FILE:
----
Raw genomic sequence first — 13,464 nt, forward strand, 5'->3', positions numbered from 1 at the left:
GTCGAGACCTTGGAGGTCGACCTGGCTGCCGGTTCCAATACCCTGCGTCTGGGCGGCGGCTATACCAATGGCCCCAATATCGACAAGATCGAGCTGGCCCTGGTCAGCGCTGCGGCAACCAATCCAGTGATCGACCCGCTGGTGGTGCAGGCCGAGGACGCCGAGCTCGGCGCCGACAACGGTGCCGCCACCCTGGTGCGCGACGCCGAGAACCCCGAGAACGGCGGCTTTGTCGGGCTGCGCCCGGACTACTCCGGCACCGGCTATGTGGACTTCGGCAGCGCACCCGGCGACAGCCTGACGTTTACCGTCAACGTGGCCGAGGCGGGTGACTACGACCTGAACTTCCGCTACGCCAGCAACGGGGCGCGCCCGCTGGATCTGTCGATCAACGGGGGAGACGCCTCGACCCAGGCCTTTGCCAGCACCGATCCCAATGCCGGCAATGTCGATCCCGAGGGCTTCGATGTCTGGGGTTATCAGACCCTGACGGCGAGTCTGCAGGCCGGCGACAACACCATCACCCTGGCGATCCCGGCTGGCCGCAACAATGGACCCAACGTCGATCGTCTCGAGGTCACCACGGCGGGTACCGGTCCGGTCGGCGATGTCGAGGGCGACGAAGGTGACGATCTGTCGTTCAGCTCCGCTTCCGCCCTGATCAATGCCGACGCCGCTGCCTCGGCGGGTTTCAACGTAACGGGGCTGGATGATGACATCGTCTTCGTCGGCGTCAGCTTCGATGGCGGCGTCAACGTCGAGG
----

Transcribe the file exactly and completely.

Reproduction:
Raw genomic sequence first — 13,464 nt, forward strand, 5'->3', positions numbered from 1 at the left:
GTCGAGACCTTGGAGGTCGACCTGGCTGCCGGTTCCAATACCCTGCGTCTGGGCGGCGGCTATACCAATGGCCCCAATATCGACAAGATCGAGCTGGCCCTGGTCAGCGCTGCGGCAACCAATCCAGTGATCGACCCGCTGGTGGTGCAGGCCGAGGACGCCGAGCTCGGCGCCGACAACGGTGCCGCCACCCTGGTGCGCGACGCCGAGAACCCCGAGAACGGCGGCTTTGTCGGGCTGCGCCCGGACTACTCCGGCACCGGCTATGTGGACTTCGGCAGCGCACCCGGCGACAGCCTGACGTTTACCGTCAACGTGGCCGAGGCGGGTGACTACGACCTGAACTTCCGCTACGCCAGCAACGGGGCGCGCCCGCTGGATCTGTCGATCAACGGGGGAGACGCCTCGACCCAGGCCTTTGCCAGCACCGATCCCAATGCCGGCAATGTCGATCCCGAGGGCTTCGATGTCTGGGGTTATCAGACCCTGACGGCGAGTCTGCAGGCCGGCGACAACACCATCACCCTGGCGATCCCGGCTGGCCGCAACAATGGACCCAACGTCGATCGTCTCGAGGTCACCACGGCGGGTACCGGTCCGGTCGGCGATGTCGAGGGCGACGAAGGTGACGATCTGTCGTTCAGCTCCGCTTCCGCCCTGATCAATGCCGACGCCGCTGCCTCGGCGGGTTTCAACGTAACGGGGCTGGATGATGACATCGTCTTCGTCGGCGTCAGCTTCGATGGCGGCGTCAACGTCGAGG